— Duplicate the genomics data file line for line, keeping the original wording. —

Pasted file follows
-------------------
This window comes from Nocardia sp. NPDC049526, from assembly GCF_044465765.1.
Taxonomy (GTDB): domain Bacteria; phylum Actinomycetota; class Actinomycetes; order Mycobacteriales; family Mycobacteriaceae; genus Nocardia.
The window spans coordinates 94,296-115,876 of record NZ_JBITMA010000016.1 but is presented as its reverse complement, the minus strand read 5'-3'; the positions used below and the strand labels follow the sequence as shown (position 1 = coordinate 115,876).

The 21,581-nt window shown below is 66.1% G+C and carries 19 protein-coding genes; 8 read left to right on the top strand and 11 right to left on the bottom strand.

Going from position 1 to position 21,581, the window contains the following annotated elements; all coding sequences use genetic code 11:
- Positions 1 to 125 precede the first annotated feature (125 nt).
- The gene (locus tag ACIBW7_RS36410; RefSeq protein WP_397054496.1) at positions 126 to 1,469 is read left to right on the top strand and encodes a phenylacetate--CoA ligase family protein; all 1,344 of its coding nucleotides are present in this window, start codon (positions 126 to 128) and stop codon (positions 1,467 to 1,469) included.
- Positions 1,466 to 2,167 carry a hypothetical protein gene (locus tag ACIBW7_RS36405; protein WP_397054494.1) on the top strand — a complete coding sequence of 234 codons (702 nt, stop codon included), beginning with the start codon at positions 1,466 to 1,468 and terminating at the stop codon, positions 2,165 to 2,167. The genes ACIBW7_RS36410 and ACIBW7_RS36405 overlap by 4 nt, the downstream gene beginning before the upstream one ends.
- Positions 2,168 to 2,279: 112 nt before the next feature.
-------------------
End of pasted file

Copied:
This window comes from Nocardia sp. NPDC049526, from assembly GCF_044465765.1.
Taxonomy (GTDB): domain Bacteria; phylum Actinomycetota; class Actinomycetes; order Mycobacteriales; family Mycobacteriaceae; genus Nocardia.
The window spans coordinates 94,296-115,876 of record NZ_JBITMA010000016.1 but is presented as its reverse complement, the minus strand read 5'-3'; the positions used below and the strand labels follow the sequence as shown (position 1 = coordinate 115,876).

The 21,581-nt window shown below is 66.1% G+C and carries 19 protein-coding genes; 8 read left to right on the top strand and 11 right to left on the bottom strand.

Going from position 1 to position 21,581, the window contains the following annotated elements; all coding sequences use genetic code 11:
- Positions 1 to 125 precede the first annotated feature (125 nt).
- The gene (locus tag ACIBW7_RS36410; RefSeq protein WP_397054496.1) at positions 126 to 1,469 is read left to right on the top strand and encodes a phenylacetate--CoA ligase family protein; all 1,344 of its coding nucleotides are present in this window, start codon (positions 126 to 128) and stop codon (positions 1,467 to 1,469) included.
- Positions 1,466 to 2,167 carry a hypothetical protein gene (locus tag ACIBW7_RS36405; protein WP_397054494.1) on the top strand — a complete coding sequence of 234 codons (702 nt, stop codon included), beginning with the start codon at positions 1,466 to 1,468 and terminating at the stop codon, positions 2,165 to 2,167. The genes ACIBW7_RS36410 and ACIBW7_RS36405 overlap by 4 nt, the downstream gene beginning before the upstream one ends.
- Positions 2,168 to 2,279: 112 nt before the next feature.